A credit freeze, also known as a credit report freeze, a credit report lock down, a credit lock down, a credit lock or a security freeze, allows an individual to control how a U.S. consumer reporting agency (also known as credit bureau: Equifax, Experian, TransUnion) is able to sell his or her data. The credit freeze locks the data at the consumer reporting agency until an individual gives permission for the release of the data. Today, credit freezes are made possible by state laws as well as industry-initiated rules. Laws have been passed by nearly all the US states (see partial list below). The first state to pass a credit freeze law was California, with a bill sponsored by Debra Bowen in 2003. State laws still apply, however, in instances where the cost or other details of the freeze are more favorable than they are under the industry-sponsored alternative.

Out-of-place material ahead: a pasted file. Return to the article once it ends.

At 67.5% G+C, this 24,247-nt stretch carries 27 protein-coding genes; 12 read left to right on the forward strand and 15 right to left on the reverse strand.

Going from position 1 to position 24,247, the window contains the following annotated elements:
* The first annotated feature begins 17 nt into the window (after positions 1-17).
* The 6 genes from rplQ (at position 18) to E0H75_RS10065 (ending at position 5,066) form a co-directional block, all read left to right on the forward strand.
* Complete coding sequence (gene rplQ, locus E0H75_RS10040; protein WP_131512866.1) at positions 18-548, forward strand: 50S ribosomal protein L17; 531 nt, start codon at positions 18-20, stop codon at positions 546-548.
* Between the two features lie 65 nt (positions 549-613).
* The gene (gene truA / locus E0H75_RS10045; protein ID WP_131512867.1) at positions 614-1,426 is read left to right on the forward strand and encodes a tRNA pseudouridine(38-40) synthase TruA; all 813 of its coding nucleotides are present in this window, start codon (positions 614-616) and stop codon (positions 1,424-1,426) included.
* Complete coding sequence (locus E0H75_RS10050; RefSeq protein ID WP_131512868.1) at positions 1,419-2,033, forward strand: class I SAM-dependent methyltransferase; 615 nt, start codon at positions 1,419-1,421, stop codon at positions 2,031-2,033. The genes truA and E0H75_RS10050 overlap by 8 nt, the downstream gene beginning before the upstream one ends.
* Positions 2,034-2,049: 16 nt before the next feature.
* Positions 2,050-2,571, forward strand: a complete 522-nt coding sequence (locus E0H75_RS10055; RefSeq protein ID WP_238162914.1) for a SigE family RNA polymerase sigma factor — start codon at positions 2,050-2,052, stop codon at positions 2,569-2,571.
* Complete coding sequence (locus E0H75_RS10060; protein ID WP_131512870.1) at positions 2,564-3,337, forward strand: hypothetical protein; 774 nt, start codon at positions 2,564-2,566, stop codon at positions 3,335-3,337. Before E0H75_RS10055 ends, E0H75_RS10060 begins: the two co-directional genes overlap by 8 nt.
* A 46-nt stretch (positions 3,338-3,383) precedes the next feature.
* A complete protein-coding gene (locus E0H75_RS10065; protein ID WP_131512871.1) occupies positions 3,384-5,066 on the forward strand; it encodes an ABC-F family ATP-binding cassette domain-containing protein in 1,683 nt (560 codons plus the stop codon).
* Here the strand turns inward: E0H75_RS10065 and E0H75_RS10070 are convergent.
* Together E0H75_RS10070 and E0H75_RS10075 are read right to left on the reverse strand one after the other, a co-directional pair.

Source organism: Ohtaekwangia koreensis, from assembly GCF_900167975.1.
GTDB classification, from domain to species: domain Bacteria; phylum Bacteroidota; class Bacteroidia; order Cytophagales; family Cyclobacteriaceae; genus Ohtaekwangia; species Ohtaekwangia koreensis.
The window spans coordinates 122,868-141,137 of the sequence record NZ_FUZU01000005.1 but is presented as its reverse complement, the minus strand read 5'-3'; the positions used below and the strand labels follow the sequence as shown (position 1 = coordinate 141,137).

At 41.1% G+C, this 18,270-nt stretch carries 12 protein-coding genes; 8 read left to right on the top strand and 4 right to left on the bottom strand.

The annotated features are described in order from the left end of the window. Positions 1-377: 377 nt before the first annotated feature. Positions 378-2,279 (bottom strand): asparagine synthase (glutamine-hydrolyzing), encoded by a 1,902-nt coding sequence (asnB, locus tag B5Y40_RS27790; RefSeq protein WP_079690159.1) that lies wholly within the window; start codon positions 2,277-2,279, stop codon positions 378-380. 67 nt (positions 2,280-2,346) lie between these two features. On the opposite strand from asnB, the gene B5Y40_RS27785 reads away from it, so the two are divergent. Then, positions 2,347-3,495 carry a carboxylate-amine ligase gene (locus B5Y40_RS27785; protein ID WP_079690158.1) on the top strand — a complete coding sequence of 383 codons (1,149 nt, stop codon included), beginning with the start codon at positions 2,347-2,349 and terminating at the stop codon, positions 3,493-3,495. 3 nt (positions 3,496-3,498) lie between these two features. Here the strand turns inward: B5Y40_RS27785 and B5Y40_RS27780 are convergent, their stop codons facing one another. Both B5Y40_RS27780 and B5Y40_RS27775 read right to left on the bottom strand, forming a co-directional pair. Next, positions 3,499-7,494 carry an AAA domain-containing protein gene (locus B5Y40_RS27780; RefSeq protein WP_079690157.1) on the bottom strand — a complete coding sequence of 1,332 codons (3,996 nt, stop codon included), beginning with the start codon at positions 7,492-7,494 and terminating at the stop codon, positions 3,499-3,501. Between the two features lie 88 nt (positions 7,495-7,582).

Credit freezes are frequently viewed as the most effective way to prevent financial identity theft. Each year in the United States, approximately 15 percent of all cases of identity theft are cases of new account origination identity theft, according to the Federal Trade Commission. This form of identity theft occurs when a criminal opens credit in another... Read More